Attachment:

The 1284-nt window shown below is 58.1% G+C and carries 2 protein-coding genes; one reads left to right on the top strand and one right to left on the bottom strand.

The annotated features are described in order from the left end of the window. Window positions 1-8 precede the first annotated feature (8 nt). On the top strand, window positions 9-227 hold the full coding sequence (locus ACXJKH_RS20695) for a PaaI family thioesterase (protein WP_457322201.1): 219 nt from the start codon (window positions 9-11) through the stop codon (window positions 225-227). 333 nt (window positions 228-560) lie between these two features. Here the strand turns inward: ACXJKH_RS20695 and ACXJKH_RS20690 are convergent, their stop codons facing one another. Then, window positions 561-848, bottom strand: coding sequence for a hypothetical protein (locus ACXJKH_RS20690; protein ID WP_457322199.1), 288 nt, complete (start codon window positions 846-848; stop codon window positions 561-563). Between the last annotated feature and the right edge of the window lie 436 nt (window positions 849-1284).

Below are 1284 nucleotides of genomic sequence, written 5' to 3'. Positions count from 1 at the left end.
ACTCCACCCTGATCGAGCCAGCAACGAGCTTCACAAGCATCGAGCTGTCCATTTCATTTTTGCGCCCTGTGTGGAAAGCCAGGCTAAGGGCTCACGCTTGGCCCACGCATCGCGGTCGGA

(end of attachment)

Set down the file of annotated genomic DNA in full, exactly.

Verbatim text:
The 1284-nt window shown below is 58.1% G+C and carries 2 protein-coding genes; one reads left to right on the top strand and one right to left on the bottom strand.

The annotated features are described in order from the left end of the window. Window positions 1-8 precede the first annotated feature (8 nt). On the top strand, window positions 9-227 hold the full coding sequence (locus ACXJKH_RS20695) for a PaaI family thioesterase (protein WP_457322201.1): 219 nt from the start codon (window positions 9-11) through the stop codon (window positions 225-227). 333 nt (window positions 228-560) lie between these two features. Here the strand turns inward: ACXJKH_RS20695 and ACXJKH_RS20690 are convergent, their stop codons facing one another. Then, window positions 561-848, bottom strand: coding sequence for a hypothetical protein (locus ACXJKH_RS20690; protein ID WP_457322199.1), 288 nt, complete (start codon window positions 846-848; stop codon window positions 561-563). Between the last annotated feature and the right edge of the window lie 436 nt (window positions 849-1284).

Below are 1284 nucleotides of genomic sequence, written 5' to 3'. Positions count from 1 at the left end.
ACTCCACCCTGATCGAGCCAGCAACGAGCTTCACAAGCATCGAGCTGTCCATTTCATTTTTGCGCCCTGTGTGGAAAGCCAGGCTAAGGGCTCACGCTTGGCCCACGCATCGCGGTCGGA